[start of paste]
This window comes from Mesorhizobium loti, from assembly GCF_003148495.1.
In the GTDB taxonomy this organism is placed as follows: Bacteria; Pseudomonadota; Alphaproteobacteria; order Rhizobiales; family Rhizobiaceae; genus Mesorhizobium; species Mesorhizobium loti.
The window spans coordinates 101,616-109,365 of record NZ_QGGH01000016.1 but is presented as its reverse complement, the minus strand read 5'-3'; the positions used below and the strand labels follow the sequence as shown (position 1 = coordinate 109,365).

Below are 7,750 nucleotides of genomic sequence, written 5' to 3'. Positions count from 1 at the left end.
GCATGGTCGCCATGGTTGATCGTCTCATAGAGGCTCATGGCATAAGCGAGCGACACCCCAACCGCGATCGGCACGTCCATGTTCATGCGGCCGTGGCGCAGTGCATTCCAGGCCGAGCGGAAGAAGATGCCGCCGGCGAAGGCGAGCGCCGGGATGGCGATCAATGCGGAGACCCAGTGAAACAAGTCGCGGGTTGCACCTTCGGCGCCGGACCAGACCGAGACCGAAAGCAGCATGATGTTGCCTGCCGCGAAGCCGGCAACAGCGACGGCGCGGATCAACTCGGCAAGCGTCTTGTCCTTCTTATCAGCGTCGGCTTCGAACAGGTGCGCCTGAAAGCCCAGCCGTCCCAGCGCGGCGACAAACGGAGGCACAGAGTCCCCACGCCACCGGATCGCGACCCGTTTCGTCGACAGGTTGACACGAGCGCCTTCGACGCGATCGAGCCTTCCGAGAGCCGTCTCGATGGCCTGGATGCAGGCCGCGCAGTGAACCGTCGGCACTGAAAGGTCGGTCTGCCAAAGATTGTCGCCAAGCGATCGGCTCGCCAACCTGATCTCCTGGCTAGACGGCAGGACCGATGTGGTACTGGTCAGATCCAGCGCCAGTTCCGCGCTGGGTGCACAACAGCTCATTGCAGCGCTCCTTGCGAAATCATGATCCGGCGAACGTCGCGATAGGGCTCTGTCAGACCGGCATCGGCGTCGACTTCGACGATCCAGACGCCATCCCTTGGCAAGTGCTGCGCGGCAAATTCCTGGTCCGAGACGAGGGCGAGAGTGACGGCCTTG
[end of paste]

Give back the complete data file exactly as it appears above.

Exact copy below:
This window comes from Mesorhizobium loti, from assembly GCF_003148495.1.
In the GTDB taxonomy this organism is placed as follows: Bacteria; Pseudomonadota; Alphaproteobacteria; order Rhizobiales; family Rhizobiaceae; genus Mesorhizobium; species Mesorhizobium loti.
The window spans coordinates 101,616-109,365 of record NZ_QGGH01000016.1 but is presented as its reverse complement, the minus strand read 5'-3'; the positions used below and the strand labels follow the sequence as shown (position 1 = coordinate 109,365).

Below are 7,750 nucleotides of genomic sequence, written 5' to 3'. Positions count from 1 at the left end.
GCATGGTCGCCATGGTTGATCGTCTCATAGAGGCTCATGGCATAAGCGAGCGACACCCCAACCGCGATCGGCACGTCCATGTTCATGCGGCCGTGGCGCAGTGCATTCCAGGCCGAGCGGAAGAAGATGCCGCCGGCGAAGGCGAGCGCCGGGATGGCGATCAATGCGGAGACCCAGTGAAACAAGTCGCGGGTTGCACCTTCGGCGCCGGACCAGACCGAGACCGAAAGCAGCATGATGTTGCCTGCCGCGAAGCCGGCAACAGCGACGGCGCGGATCAACTCGGCAAGCGTCTTGTCCTTCTTATCAGCGTCGGCTTCGAACAGGTGCGCCTGAAAGCCCAGCCGTCCCAGCGCGGCGACAAACGGAGGCACAGAGTCCCCACGCCACCGGATCGCGACCCGTTTCGTCGACAGGTTGACACGAGCGCCTTCGACGCGATCGAGCCTTCCGAGAGCCGTCTCGATGGCCTGGATGCAGGCCGCGCAGTGAACCGTCGGCACTGAAAGGTCGGTCTGCCAAAGATTGTCGCCAAGCGATCGGCTCGCCAACCTGATCTCCTGGCTAGACGGCAGGACCGATGTGGTACTGGTCAGATCCAGCGCCAGTTCCGCGCTGGGTGCACAACAGCTCATTGCAGCGCTCCTTGCGAAATCATGATCCGGCGAACGTCGCGATAGGGCTCTGTCAGACCGGCATCGGCGTCGACTTCGACGATCCAGACGCCATCCCTTGGCAAGTGCTGCGCGGCAAATTCCTGGTCCGAGACGAGGGCGAGAGTGACGGCCTTG